Revealed in the "White House" Diaries
by Stanley Heller
I've been examining Jimmy Carter's "White House Diary". I wanted to see what he felt about the Shah, Israeli collaboration with South Africa, the infamous Brzezinski interview about Afghanistan, and the massacre in Kwangju, Korea. The first matter is of special importance now in the face of charges that the allegedly weak human rights oriented Carter let Iran get taken over by anti-American extremists.
Originally the diary was made up of 5,000 pages of typed entries. The published book is not all the entries, but Carter says of what he did publish he decided "not to revise his original transcript". He does add short paragraphs here and there to add context or to reflect from the vantage point of 2010.
The neo-cons these days are floating the story that the U.S. must stick by its "allies" no matter how tyrannical and should not repeat the mistake of allegedly human rights obsessed Carter who deserted the Shah. In the "Diary" I can't find a shred of evidence backing this notion. In fact Carter not only stood with the Shah to the bitter end, but urged him on when he appeared to be "weakening".
In 1977 he writes about the Shah "He's concerned abut the public image of Iran, very proud of what has been accomplished, and, in my opinion, has done an excellent job. Now, though, he's strong enough to do some overt things on the human rights issue." (November 15)
The next day Carter writes he "talked about the human rights issue. He [the Shah] was quite embarrassed, but shared my concern." The Shah tells him the law makes it illegal to be a communist, and that alleged communists get military trials, but the Shah generously was allowing the accused to have civilian lawyers. Carter adds a 2010 note that the Shah's secret police had just fired into a crowd of demonstrators, killing many.
All through 1978 there were large demonstrations and strikes in Iran. Carter writes, "Iran is running into serious trouble because of strikes preventing shipment of oil to foreign markets. The shah will have to take action soon. [emphasis added - Stanley Heller]" (October 26, 1978)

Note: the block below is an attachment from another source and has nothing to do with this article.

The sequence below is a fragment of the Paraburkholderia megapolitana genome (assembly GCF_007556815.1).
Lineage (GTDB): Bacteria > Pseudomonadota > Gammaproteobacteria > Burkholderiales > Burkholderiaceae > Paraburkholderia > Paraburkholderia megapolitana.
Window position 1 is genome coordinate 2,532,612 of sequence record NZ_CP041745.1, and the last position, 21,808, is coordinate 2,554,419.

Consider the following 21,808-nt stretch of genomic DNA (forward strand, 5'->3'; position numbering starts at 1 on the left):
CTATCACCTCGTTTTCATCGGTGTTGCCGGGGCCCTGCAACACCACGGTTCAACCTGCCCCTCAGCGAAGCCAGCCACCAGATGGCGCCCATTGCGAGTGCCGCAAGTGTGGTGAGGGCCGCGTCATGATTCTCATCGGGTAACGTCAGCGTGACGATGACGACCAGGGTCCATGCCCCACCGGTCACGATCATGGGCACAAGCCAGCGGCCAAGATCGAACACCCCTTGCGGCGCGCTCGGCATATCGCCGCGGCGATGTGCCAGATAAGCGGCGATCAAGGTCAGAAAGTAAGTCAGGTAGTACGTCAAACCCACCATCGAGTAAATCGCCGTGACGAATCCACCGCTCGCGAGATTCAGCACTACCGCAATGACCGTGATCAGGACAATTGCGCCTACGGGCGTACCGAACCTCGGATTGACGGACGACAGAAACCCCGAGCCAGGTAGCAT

November 2, 1978 "The shah expressed deep concern about whether to set up an interim government, a military government, or perhaps even to abdicate. We encouraged him to hang firm and count on our backing. [emphasis added]"
Nov. 6, 1978 "Over the weekend, I sent the shah a message that whatever action he took, including setting up a military government, I would support him. We did not want him to abdicate, which he had threatened to do. He is not a strong leader but very doubtful and unsure of himself."
Carter added this note in 2010. "We were in an increasing quandary with respect to the shah. He had been a dependable ally of the six presidents who preceded me, and the revolutionary forces opposing him were completely unpredictable…After much thought and discussion, I decided to give him as much support as possible without directly interfering in the internal affairs of Iran"
December 25, 1978 "We instructed [Ambassador William] Sullivan to tell the shah that if he couldn't form a civilian or military government that would restore peace and reduce bloodshed to consider a regency council- which means he would have to abdicate. He responded fairly well to this suggestion. I asked if he could find asylum in the United States. Sullivan replied affirmatively."
On January 4, 1979 Carter writes that Iranian officers talked of staging a coup and keeping the Shah as head of state. Secretary of State Cyrus Vance "wanted to stop any such move, but I insisted that we retain our relationships with the shah and the military - our only two ties to future sound relationship with Iran…We are sticking with the shah until we see a clear alternative."
Back in the 1977 section Carter adds a 2010 reflection. "This is what I wrote at the time. Later entries will reveal the shah's serious mistakes and fallibilities." This is the sum and substance of Carter criticism of the Shah. Carter never considers what that monster of torture and vanity meant for the people of Iran. Recall at one point Carter tells him to "hang firm". How many Iranians were hung from ceilings as a result of such advice?
Covering Up the Israeli Nuclear Test?